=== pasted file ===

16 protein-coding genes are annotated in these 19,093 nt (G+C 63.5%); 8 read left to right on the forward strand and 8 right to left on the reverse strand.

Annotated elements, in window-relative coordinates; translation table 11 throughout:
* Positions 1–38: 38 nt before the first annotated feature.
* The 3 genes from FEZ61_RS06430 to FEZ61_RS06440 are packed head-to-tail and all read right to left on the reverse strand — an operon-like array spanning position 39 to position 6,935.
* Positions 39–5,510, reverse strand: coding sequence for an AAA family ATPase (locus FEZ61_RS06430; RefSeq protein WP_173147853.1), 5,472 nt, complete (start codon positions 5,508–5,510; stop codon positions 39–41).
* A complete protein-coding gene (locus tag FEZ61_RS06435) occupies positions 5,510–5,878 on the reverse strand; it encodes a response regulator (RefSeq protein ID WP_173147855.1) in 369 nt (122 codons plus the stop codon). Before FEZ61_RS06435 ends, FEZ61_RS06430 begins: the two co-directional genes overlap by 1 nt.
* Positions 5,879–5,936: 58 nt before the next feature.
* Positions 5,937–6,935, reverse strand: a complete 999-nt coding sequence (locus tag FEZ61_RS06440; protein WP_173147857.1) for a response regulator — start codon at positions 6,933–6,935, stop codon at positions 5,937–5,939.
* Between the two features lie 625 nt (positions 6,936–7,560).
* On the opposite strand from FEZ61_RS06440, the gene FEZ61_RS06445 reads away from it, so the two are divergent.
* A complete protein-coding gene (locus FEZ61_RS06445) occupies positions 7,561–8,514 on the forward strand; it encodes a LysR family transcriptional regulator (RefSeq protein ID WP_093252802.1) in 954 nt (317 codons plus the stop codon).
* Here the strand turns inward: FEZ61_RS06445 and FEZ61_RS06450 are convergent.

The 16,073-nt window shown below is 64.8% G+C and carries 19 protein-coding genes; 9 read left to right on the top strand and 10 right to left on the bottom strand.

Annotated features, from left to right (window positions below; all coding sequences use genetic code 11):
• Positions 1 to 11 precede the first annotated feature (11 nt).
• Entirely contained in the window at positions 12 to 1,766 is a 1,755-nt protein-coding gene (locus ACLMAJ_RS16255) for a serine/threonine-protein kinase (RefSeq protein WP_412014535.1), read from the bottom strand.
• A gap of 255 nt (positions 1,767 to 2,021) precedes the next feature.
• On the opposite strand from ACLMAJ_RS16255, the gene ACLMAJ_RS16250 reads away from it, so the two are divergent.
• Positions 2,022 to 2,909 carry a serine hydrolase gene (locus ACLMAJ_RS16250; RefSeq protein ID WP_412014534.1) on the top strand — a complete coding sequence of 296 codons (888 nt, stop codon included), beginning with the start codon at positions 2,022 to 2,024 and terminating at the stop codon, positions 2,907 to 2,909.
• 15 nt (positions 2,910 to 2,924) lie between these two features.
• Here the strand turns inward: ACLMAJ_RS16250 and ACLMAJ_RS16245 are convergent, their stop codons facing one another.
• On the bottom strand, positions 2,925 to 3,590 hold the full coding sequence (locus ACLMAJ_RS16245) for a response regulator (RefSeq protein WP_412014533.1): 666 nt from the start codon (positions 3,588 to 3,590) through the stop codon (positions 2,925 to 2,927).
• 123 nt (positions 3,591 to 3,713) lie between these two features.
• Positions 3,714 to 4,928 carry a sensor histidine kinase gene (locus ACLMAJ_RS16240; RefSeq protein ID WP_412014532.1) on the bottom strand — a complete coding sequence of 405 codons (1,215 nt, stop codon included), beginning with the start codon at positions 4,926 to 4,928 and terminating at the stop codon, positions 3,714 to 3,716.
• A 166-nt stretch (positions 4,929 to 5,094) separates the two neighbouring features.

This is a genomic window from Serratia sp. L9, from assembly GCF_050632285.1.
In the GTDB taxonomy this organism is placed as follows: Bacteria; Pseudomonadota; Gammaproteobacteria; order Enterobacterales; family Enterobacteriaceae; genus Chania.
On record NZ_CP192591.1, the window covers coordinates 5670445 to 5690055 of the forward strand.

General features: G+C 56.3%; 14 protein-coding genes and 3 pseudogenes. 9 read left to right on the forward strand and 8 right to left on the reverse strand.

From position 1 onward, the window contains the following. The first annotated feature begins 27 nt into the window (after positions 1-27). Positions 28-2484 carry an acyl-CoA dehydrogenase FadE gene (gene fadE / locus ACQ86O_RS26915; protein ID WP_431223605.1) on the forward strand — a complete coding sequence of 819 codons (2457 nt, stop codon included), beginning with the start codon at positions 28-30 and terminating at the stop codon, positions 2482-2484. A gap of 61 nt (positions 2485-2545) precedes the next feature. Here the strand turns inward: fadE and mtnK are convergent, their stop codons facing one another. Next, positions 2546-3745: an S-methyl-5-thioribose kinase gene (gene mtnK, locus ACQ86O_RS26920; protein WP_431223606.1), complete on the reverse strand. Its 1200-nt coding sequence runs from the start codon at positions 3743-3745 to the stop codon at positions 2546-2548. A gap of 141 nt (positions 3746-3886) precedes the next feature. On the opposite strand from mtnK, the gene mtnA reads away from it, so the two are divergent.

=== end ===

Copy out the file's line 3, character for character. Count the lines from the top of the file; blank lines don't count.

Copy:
* Positions 1–38: 38 nt before the first annotated feature.